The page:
The bushes of ‘Polares’ are winter hardy. Until now in Poland, no frost damage on shoots has been observed, even if winter temperatures were very low (−30 °C) and snow cover was not always present. However, flower buds, flowers, and fruit sets of ‘Polares’ suffer from late-spring frosts. Susceptibility to fungal diseases included powdery mildew, anthracnose,, and white pine blister rust. For evaluation of these diseases, a ranking scale (1–5) was used, where 1 = no visible symptoms of infection, 3 = moderate symptoms of infection, and 5 = highest symptoms of infection, and the results are presented in Table 3. Based on the average results (2007–10), ‘Polares’ is resistant to the powdery mildew, similar to the other cultivars evaluated in the trial except Ben Lomond, which was moderately affected by the pathogen. None of the tested cultivars was resistant to anthracnose; however, significant differences were evident. In that respect, ‘Polares’ was classified as moderately affected by the disease (3.0 points on the 1–5 ranking scale), quite similar to both standard cultivars. More pronounced differences between the evaluated cultivars were observed in the susceptibility to white pine blister rust. ‘Polares’ was classified as slightly susceptible (1.58 points on the 1–5 ranking scale) and was significantly less susceptible than both standard cultivars—Öjebyn’ (2.76) and Ben Lomond (2.20). Of the tested cultivars, only Tisel, Ores, and Ruben were resistant to this pathogen. In the trial, ‘Polares’ was only slightly affected by red spider mite (Tetranychus urticae Koch.); however, in some years ‘Polares’ showed medium susceptibility to blackcurrant aphid (Cryptomyzus ribis L.) and blackcurrant stem midge (Resseliella ribis Marik.) (data not included). In another field trial, conducted in three consecutive years from 2008 to 2010 at the Experimental Orchard in Dąbrowice, Poland, ‘Polares’ was grown among blackcurrant bushes heavily affected by gall mite. No symptoms of gall mite infestation were observed on ‘Polares’ bushes (Łabanowska and Pluta, 2010). Molecular analyses performed at the James Hutton Institute showed that ‘Polares’ contains the major Ce gene, which confers the full resistance against this pest (R. Brennan, personal communication).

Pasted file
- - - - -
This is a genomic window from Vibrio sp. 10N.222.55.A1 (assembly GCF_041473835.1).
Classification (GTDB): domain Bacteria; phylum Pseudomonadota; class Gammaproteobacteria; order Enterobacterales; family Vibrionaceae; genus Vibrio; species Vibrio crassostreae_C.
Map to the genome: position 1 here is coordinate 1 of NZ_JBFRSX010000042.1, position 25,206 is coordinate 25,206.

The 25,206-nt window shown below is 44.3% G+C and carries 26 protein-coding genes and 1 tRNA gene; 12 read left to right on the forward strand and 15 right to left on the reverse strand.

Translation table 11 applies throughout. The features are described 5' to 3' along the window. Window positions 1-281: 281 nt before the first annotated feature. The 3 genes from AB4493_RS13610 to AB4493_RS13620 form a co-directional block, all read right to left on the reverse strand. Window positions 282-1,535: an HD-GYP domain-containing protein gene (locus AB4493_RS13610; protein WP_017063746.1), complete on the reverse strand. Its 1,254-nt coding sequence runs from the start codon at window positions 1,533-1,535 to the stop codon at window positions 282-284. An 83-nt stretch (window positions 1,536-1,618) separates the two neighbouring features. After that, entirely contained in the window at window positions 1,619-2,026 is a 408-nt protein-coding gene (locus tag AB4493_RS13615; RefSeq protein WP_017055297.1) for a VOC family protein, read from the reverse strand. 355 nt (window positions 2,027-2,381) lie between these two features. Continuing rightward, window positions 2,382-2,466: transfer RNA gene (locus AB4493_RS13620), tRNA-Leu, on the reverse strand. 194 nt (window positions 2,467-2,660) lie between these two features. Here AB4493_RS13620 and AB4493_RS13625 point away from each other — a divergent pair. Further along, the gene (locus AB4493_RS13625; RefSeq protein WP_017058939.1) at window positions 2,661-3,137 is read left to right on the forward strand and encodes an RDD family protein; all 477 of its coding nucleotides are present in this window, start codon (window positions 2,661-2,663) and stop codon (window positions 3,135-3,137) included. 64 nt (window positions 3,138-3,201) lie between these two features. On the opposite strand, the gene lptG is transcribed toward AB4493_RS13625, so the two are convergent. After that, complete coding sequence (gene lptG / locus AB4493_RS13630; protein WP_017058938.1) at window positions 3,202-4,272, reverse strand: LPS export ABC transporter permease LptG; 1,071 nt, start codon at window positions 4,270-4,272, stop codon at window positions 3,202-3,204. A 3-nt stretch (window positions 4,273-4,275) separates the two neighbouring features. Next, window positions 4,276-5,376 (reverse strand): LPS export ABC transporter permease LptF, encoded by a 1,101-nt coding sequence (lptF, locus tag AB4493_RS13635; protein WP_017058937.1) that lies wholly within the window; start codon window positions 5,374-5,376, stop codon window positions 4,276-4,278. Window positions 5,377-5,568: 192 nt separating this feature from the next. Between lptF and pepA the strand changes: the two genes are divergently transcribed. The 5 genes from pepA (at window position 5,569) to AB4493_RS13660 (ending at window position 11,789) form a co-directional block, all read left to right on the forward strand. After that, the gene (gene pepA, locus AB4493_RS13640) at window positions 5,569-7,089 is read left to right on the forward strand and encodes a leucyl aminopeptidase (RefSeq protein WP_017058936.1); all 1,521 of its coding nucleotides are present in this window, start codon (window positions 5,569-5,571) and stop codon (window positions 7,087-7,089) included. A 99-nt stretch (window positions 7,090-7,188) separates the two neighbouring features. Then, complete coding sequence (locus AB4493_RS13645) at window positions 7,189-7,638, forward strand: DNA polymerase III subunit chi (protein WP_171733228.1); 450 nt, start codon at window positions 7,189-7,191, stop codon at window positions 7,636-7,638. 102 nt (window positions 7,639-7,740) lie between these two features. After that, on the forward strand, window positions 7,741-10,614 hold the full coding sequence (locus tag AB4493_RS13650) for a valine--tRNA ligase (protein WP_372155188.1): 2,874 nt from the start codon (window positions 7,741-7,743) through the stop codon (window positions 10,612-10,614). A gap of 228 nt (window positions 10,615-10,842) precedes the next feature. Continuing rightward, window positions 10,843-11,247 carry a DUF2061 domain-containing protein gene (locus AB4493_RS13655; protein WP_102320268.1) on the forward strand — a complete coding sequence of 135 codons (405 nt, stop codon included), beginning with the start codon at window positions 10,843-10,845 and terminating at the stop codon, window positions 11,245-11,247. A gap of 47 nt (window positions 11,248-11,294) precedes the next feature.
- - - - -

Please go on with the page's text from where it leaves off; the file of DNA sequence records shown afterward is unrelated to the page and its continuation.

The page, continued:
Availability